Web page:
Do philosophers have something unique to offer in response to, or during the presidency of, Donald Trump?
Trump’s election to the highest office of our country has taken me by surprise. It isn’t that I doubted that this was a real possibility. It isn’t that I was complacent and unafraid, though surely I could have done more. It isn’t that I failed to see the serious flaws in the Democratic candidate, the risks involved in her nomination. But deep down, I guess I believed we would do the right thing. But we did not. And I can see on the horizon possibilities that range from dreadful to apocalyptic.
I have been thinking of what I might be able to do as a philosopher, to be more of a part of positive change. The question may seem absurd, on its face. What do the abstruse discussions of philosophers have to do with our current crises of race, class, culture, politics, economics, environmental disaster, social disorder? But the things that we, of all the disciplines, focus on most centrally, are precisely the tools that are most needed at present: critical thinking and inquiry into values.
“Critical thinking” of course has been co-opted into the meaningless jargon of academic managerialism; nary a set of course objectives is drafted without critical thinking in the mix. But in philosophy, there is something we practice that deserves the name of “critical thinking,” a relentless critical interrogation of premises, beliefs, practices, institutions, modes of reasoning and arguing, even ways of doing philosophy itself. Of course, every discourse and inquiry has its limits, but this kind of criticism is a core regulative ideal of philosophy. The counsel here is not denialism but anti-dogmatism, not heterodoxy for heterodoxy’s sake, but heterodoxy for the sake of understanding and truth. Learning the difference is an important part of philosophical education.
“Critical thinking” is thus not the apolitical, marketable skill that we tend to sell it as. Republicans know this, and in places like Texas, they make removal of “critical thinking” from the curriculum part of their platform. Critical thinking is an acid, a solvent that washes away habit, complacency, dogmatism, and unearned authority. Critical thinking is politically dangerous, especially for the reactionary and the exploitative. How would this election have been different if prejudice, lies, bullshit, and narrow thinking had been regularly critically assessed by the media, public figures, and voters?
Philosophy is also, I would argue, the only discipline that takes values seriously as an object of inquiry. Many areas in the psychological and social sciences study beliefs about and uses of values. Literature and the arts often express values, and the study of those expressions also adds something important to our understanding of human and cultural values. But philosophy evaluates values, wrestles with conflicts of values, argues about difficult questions of values. I happen to think we don’t do it as well as we should, most of us, because of some bad trends in methodology and metaphilosophy. But at least we do it, and in some cases we do it pretty well. Our politics is in a crisis of values, and we our experience, knowledge, and skills here are much needed.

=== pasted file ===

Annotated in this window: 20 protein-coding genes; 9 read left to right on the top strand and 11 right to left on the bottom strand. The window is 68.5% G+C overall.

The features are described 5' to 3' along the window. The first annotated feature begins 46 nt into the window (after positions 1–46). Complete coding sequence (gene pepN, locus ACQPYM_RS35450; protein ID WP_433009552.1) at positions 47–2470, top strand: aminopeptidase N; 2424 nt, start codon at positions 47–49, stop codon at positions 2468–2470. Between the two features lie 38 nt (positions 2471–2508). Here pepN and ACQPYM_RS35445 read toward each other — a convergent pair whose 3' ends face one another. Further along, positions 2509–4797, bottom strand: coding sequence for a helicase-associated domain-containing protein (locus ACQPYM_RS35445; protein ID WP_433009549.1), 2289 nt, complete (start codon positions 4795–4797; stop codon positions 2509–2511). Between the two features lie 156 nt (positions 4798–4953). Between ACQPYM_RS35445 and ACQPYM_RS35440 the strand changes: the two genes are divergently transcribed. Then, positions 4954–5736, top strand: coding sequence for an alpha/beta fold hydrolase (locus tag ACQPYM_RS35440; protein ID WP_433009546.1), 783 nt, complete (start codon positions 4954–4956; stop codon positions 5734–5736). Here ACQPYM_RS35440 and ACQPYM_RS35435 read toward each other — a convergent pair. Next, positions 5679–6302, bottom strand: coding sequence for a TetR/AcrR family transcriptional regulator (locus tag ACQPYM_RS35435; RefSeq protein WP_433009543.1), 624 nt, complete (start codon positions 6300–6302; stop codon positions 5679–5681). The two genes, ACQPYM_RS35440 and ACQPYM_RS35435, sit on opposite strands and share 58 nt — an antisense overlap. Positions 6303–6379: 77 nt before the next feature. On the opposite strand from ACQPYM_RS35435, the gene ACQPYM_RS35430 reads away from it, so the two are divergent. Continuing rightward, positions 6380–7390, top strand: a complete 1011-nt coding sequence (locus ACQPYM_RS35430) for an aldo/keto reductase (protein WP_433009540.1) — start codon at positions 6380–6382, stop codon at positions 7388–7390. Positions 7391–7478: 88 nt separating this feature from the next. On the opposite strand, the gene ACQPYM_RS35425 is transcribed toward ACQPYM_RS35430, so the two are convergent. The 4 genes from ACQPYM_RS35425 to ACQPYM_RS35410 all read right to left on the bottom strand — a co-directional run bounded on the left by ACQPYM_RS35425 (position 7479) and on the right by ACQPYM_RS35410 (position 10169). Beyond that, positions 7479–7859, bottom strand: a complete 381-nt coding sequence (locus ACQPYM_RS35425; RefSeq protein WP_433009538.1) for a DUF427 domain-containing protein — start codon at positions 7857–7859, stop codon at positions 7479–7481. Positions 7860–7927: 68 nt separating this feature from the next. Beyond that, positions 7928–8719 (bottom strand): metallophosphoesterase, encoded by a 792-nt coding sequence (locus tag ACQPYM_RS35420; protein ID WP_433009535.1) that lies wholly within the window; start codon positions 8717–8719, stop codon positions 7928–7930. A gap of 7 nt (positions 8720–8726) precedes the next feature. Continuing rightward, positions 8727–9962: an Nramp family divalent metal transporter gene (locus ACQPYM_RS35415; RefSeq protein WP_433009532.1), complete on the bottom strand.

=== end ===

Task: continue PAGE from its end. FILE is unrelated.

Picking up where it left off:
Our public sphere today seems values-phobic. We do not debate values, or talk about how to make compromises about them. We treat them as signs of team membership: I’m on team Pro-Choice or Pro-Life, team Marriage Equality or Traditional Marriage, etc. Hillary Clinton, who in the final debate gave the most straightforward and passionate defense of abortion rights of any major political candidate in history, did not make use of any of the sophisticated arguments philosophers have made in defense of abortions, arguments that undercut mistaken premises and seek common ground with the basic values of anti-abortion arguments. Often, we fight proxy wars over supposed scientific uncertainty, when the real issue is about values.
We have skills, knowledge, and experience that offer something valuable to society. We need not only to say so, but to find ways through teaching, research, and especially public engagement to really do it. In future posts, I hope to talk about two of my philosophical heroes who have really made such contributions, and to talk about, specifically, philosophers of science should do in the time of Trump.
For more on what philosophers have to say about Donald Trump and the 2016 Election, I recommend these remarks at the Daily Nous.